BP faces being frozen out of Arctic exploration by Rosneft

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The Independent Online

BP's much-trumpeted Arctic exploration venture collapsed yesterday after the oil major failed to strike a compromise between its existing Russian partners and the state oil giant Rosneft. The company now faces the prospect of being left out as Rosneft looks to other potential partners.

The Rosneft pact was forged as BP attempted to recover from the Deepwater Horizon oil spill in the Gulf of Mexico, an event that made it the subject of both public and political opprobrium in the US.

The deal, which would have seen Rosneft pick up about 5 per cent of BP and the UK group acquire around 9.5 per cent of the Russian company in a $16bn (£10bn) transaction, was meant to provide a new avenue for growth as the two companies tapped Russia's oil-rich Arctic continental shelf.

But yesterday, it emerged that Rosneft walked away as the deal deadline expired, after months of wrangling with the four billionaire investors in the Alfa Access Renova (AAR) consortium, which owns half of TNK-BP, the UK group's existing venture in the country.

The Russian oil giant was said to be exploring the possibility of joining forces with one of BP's rivals, and talking to Exxon Mobil, Royal Dutch Shell and other oil companies as it looks to exploit the Arctic reserves.

A Royal Dutch Shell spokesman said the company had a relationship with Rosneft that pre-dated the BP share-swap agreement, adding that the group was "talking about potential exploration with Rosneft in the offshore Arctic." For its part, BP put on a brave face. "In recent months, BP has conducted detailed negotiations with AAR and Rosneft to seek a reasonable and businesslike solution that would allow the agreements to proceed to the satisfaction of all parties. Such a solution has not been found at this time, although talks will continue," BP and AAR said in a joint statement.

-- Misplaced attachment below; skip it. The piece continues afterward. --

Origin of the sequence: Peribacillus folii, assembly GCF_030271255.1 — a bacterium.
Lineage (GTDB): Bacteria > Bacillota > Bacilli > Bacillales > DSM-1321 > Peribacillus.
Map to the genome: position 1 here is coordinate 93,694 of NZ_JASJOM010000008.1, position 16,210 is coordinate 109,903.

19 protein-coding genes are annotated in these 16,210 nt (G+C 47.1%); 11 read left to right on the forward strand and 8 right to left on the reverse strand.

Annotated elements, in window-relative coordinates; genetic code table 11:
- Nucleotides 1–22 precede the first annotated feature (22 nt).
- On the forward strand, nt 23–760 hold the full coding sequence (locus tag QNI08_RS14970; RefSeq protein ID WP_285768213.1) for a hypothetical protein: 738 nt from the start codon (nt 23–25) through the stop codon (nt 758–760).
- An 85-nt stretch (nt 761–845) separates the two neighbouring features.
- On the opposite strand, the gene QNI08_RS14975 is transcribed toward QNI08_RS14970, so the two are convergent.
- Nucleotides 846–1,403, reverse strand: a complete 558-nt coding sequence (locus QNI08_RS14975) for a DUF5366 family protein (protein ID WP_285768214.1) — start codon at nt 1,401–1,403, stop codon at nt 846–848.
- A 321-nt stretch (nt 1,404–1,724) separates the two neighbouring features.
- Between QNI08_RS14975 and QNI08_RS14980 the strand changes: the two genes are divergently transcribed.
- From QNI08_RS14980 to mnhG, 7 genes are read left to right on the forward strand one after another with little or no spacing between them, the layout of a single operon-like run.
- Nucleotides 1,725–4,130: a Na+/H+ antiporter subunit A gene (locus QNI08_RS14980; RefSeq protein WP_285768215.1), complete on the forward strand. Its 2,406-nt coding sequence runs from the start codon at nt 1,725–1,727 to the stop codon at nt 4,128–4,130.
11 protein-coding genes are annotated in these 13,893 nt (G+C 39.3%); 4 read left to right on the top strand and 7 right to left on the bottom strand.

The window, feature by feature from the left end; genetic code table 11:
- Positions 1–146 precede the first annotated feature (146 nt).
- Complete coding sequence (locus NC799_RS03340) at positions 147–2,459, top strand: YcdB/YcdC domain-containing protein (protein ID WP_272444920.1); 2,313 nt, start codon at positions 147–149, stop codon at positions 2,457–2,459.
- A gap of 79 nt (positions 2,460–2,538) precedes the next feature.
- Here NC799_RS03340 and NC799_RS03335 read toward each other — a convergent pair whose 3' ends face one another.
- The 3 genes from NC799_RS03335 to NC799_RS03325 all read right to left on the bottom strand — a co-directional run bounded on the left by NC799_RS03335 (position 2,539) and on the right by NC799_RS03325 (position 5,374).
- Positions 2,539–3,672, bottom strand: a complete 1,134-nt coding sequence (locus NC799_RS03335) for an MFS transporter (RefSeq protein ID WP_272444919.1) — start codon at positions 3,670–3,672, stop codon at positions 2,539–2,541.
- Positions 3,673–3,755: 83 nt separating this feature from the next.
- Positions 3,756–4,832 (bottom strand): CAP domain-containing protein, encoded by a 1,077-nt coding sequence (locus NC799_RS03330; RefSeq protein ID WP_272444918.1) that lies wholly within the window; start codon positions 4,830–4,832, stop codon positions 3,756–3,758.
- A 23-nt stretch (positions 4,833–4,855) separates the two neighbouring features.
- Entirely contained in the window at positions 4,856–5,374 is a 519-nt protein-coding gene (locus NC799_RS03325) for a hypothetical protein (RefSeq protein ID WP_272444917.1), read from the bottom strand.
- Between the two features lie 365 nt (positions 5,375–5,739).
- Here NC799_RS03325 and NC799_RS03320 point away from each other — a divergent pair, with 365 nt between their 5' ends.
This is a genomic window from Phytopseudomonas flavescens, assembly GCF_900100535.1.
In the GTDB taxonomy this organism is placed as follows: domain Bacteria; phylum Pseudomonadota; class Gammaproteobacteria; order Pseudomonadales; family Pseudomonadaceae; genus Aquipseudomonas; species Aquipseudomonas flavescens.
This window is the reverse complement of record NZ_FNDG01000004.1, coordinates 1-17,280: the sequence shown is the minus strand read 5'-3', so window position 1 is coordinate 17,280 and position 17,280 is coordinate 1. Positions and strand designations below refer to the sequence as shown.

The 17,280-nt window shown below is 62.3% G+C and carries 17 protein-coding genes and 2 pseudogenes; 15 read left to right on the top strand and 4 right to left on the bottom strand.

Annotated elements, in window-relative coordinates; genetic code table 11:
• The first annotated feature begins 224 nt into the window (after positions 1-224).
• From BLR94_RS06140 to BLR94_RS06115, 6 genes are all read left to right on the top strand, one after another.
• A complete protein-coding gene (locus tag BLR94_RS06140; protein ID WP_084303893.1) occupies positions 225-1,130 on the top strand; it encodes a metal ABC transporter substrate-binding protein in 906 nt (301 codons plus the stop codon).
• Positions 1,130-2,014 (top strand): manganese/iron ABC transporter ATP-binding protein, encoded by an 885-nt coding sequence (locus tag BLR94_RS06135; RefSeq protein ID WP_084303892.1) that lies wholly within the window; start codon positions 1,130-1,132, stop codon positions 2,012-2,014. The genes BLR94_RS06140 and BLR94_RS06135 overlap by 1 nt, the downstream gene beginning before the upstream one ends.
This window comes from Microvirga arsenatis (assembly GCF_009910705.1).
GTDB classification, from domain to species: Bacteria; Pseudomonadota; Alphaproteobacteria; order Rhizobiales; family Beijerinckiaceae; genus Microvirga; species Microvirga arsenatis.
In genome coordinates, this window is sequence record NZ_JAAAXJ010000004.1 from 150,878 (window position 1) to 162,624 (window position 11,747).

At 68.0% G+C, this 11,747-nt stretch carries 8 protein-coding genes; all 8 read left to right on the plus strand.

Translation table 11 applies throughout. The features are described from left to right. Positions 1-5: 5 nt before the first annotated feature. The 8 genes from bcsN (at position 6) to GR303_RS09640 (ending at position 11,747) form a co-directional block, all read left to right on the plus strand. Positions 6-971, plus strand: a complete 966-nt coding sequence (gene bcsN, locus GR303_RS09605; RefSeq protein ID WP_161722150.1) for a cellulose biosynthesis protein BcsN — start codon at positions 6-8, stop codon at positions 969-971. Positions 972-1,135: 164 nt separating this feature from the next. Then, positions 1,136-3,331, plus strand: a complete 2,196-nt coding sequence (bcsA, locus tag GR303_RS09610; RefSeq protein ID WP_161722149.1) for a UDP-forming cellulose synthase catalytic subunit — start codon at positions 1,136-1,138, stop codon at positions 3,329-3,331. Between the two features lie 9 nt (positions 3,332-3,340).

BP's chief executive Bob Dudley added that the group "remains committed to Russia, to working constructively with AAR in TNK-BP and to our existing good relationship with Rosneft. All parties have worked hard to reach an acceptable resolution, as we believe it could offer significant benefits to BP shareholders, to Rosneft, AAR and Russia," he said.

Mr Dudley added that BP and AAR had agreed to focus on TNK-BP, saying: "At the same time, we look forward to continuing our work with Rosneft in our Sakhalin joint venture, running our new German refining business and considering other future projects."

The troubles began when AAR objected to the BP-Rosneft pact on the grounds that it violated the TNK-BP shareholder agreement. The Russian billionaires secured an injunction, and earlier this month an arbitration tribunal ruled that BP could proceed with the deal but only if TNK-BP played a part. Rosneft, however, had previously said that TNK did not have the requisite expertise in deepwater projects.

BP and Rosneft attempted to solve the problem by offering to buy out the AAR consortium, and made an eleventh-hour offer of $32bn, including $9bn in BP shares, according to a source with knowledge of the negotiations. But the talks are believed to have faltered, owing to AAR's reluctance to lift the injunction without a guarantee that Rosneft would proceed with the buyout of the consortium's stake in TNK-BP.